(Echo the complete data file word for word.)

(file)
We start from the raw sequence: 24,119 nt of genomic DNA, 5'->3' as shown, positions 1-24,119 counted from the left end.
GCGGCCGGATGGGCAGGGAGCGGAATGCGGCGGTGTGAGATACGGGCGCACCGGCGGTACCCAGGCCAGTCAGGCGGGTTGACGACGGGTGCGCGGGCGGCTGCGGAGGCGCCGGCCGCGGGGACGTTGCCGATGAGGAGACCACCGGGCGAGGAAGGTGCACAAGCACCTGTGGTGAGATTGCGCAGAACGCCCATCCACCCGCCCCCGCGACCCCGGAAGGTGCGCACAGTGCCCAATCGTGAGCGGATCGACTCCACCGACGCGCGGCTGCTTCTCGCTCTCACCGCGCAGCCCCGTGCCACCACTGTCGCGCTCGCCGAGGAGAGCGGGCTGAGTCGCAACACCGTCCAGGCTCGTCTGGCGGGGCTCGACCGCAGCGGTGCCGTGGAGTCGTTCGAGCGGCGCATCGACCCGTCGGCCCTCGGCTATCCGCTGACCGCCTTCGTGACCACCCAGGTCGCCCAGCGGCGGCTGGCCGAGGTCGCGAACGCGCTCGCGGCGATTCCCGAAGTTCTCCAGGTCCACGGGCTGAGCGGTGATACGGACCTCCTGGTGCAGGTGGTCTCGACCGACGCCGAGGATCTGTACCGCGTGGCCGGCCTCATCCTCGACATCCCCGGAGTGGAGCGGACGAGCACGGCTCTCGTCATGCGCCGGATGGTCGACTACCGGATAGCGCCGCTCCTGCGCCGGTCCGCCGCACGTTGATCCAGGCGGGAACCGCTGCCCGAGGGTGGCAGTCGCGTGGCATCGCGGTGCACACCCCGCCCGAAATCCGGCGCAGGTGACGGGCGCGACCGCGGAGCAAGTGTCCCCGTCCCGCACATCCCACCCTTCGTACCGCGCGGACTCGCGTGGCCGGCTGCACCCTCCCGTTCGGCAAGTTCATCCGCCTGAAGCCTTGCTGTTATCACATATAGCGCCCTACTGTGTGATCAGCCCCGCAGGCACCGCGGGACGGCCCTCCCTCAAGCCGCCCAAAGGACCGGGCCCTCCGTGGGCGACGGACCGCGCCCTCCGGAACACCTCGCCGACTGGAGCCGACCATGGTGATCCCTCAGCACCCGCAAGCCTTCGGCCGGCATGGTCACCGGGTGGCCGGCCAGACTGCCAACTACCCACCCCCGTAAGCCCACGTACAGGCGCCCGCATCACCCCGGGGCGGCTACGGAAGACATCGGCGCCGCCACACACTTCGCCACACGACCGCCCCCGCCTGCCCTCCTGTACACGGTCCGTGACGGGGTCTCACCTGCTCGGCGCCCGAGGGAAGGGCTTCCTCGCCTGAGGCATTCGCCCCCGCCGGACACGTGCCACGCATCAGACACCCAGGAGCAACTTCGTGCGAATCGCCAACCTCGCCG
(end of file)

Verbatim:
We start from the raw sequence: 24,119 nt of genomic DNA, 5'->3' as shown, positions 1-24,119 counted from the left end.
GCGGCCGGATGGGCAGGGAGCGGAATGCGGCGGTGTGAGATACGGGCGCACCGGCGGTACCCAGGCCAGTCAGGCGGGTTGACGACGGGTGCGCGGGCGGCTGCGGAGGCGCCGGCCGCGGGGACGTTGCCGATGAGGAGACCACCGGGCGAGGAAGGTGCACAAGCACCTGTGGTGAGATTGCGCAGAACGCCCATCCACCCGCCCCCGCGACCCCGGAAGGTGCGCACAGTGCCCAATCGTGAGCGGATCGACTCCACCGACGCGCGGCTGCTTCTCGCTCTCACCGCGCAGCCCCGTGCCACCACTGTCGCGCTCGCCGAGGAGAGCGGGCTGAGTCGCAACACCGTCCAGGCTCGTCTGGCGGGGCTCGACCGCAGCGGTGCCGTGGAGTCGTTCGAGCGGCGCATCGACCCGTCGGCCCTCGGCTATCCGCTGACCGCCTTCGTGACCACCCAGGTCGCCCAGCGGCGGCTGGCCGAGGTCGCGAACGCGCTCGCGGCGATTCCCGAAGTTCTCCAGGTCCACGGGCTGAGCGGTGATACGGACCTCCTGGTGCAGGTGGTCTCGACCGACGCCGAGGATCTGTACCGCGTGGCCGGCCTCATCCTCGACATCCCCGGAGTGGAGCGGACGAGCACGGCTCTCGTCATGCGCCGGATGGTCGACTACCGGATAGCGCCGCTCCTGCGCCGGTCCGCCGCACGTTGATCCAGGCGGGAACCGCTGCCCGAGGGTGGCAGTCGCGTGGCATCGCGGTGCACACCCCGCCCGAAATCCGGCGCAGGTGACGGGCGCGACCGCGGAGCAAGTGTCCCCGTCCCGCACATCCCACCCTTCGTACCGCGCGGACTCGCGTGGCCGGCTGCACCCTCCCGTTCGGCAAGTTCATCCGCCTGAAGCCTTGCTGTTATCACATATAGCGCCCTACTGTGTGATCAGCCCCGCAGGCACCGCGGGACGGCCCTCCCTCAAGCCGCCCAAAGGACCGGGCCCTCCGTGGGCGACGGACCGCGCCCTCCGGAACACCTCGCCGACTGGAGCCGACCATGGTGATCCCTCAGCACCCGCAAGCCTTCGGCCGGCATGGTCACCGGGTGGCCGGCCAGACTGCCAACTACCCACCCCCGTAAGCCCACGTACAGGCGCCCGCATCACCCCGGGGCGGCTACGGAAGACATCGGCGCCGCCACACACTTCGCCACACGACCGCCCCCGCCTGCCCTCCTGTACACGGTCCGTGACGGGGTCTCACCTGCTCGGCGCCCGAGGGAAGGGCTTCCTCGCCTGAGGCATTCGCCCCCGCCGGACACGTGCCACGCATCAGACACCCAGGAGCAACTTCGTGCGAATCGCCAACCTCGCCG